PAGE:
What do teachers do when students don’t respect their authority? The first step is recognizing that you have let the respect genie out of the bottle. The next step is to formulate a plan to restore authority. This is by no means an easy task, but with the following suggestions, hopefully disrespect will be back in the bottle again.
First evaluate yourself as a factor. It can be a difficult task to look at yourself with a critic’s eye, but in order to improve the situation, it important to improve any areas that are exacerbating the problem. Total honesty is necessary. If you really can’t see your role in the problem, ask a colleague, mentor, or administrator to observe the class. Be ready for honest and constructive criticism. It is easy to blame it all on the kids, but the teacher is often part of the problem.
Make a list of skills that can elevate respect in the classroom. Discuss the problems with the person who observes the class and let them help formulate a plan of action. Don’t necessarily try to make all of the changes at once as it might be too much. Try to make a change or two per week for gradual improvement.
These are some common areas that can lead to lack of respect. Try applying these improvements to make the classroom run smoother.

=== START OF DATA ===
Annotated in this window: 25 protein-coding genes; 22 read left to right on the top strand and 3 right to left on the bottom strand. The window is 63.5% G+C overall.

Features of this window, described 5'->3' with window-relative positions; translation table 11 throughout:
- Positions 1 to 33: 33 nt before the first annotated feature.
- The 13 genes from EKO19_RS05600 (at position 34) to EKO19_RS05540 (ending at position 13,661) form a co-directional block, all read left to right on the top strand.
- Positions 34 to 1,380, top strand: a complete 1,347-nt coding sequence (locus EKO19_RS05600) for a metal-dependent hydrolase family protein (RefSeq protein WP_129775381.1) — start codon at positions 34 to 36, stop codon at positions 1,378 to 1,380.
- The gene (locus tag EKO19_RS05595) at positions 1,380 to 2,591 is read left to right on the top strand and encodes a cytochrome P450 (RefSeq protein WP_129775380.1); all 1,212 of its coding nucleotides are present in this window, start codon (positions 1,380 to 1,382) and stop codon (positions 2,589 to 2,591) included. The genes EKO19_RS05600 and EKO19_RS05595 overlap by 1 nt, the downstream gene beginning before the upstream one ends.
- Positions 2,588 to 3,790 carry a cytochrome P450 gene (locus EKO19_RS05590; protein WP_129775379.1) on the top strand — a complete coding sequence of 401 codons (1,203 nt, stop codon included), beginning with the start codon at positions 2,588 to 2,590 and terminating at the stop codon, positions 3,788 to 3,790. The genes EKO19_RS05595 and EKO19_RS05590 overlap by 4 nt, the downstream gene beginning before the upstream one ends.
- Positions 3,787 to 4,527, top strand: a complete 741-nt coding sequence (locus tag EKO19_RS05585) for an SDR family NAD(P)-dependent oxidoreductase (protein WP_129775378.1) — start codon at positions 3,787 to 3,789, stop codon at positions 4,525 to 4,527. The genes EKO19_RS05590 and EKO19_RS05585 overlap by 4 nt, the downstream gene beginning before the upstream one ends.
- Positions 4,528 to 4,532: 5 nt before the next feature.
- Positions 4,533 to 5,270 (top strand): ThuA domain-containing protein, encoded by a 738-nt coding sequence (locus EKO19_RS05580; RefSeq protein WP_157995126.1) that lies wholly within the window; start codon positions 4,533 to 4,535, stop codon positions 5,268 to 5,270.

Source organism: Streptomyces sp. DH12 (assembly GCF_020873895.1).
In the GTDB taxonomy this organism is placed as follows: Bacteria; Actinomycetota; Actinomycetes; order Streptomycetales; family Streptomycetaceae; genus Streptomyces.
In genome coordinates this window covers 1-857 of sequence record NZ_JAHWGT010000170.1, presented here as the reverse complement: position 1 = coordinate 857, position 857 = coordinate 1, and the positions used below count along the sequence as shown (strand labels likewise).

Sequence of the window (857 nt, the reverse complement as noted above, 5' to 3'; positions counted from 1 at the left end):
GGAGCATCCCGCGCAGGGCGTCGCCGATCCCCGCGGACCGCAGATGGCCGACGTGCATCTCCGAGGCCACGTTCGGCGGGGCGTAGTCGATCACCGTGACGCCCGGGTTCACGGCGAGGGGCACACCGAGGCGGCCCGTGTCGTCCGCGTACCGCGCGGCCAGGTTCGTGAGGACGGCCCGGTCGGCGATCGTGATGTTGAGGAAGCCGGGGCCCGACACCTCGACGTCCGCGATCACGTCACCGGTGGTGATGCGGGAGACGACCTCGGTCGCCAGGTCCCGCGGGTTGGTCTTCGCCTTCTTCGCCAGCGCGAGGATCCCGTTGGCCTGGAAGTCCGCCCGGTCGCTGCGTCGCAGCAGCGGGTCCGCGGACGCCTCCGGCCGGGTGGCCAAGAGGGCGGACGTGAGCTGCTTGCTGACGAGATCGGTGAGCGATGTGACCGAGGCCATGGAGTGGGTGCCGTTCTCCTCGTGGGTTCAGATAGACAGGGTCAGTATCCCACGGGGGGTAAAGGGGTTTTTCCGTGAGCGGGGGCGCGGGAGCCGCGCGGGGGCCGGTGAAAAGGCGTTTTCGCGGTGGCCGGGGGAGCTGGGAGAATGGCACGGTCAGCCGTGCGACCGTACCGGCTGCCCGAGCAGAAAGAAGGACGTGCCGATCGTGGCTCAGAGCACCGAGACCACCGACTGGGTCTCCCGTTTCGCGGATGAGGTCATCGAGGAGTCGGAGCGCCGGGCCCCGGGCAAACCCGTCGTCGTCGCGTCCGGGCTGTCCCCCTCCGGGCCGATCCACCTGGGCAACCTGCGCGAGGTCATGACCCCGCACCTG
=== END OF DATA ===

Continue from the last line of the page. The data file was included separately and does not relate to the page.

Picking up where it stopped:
1. Seating. First look at the seating of the students in the room. Often students that are disrespectful like to have others that they can feed off of. If you don’t have a seating char, make one and adhere to it. If you have one and it isn’t working, realign it. Improved seating arrangements can make a world of difference to classroom climate.
2. Too many warnings. Stop warning kids for bad behavior. It doesn’t work. Instead take action and stick to your decisions.
3. Inconsistent discipline. Students are very aware when all students are not treated equally. Don’t grant special favors or turn a blind eye to some students and not others. The same consequences need to apply to all students.
4. Don’t yell or talk at students from a distance. This is a behavior that never leads to respect. It is better to quietly walk to a student’s desk and pause there. If behavior continues quietly ask the student to stay after class. Most students do not want to have to stay after class, so the prospect of that keeps some students in check.
5. Develop bonds with the students. Most personality clashes and lack of respect happen because the students see the teacher as the enemy, not a human being too, and not someone that cares. Make it a goal to try to make a conversation with every student in the class at least once per week. Even have a checklist if needed so you know who you have talked to. Learn what activities the students are in and what their interests are. Student love to know that you know something about them. Go to their games and activities and let them know you were there.
6. Greet the students at the door. This creates a first impression that is positive. It makes the students more willing to listen and demonstrate respect.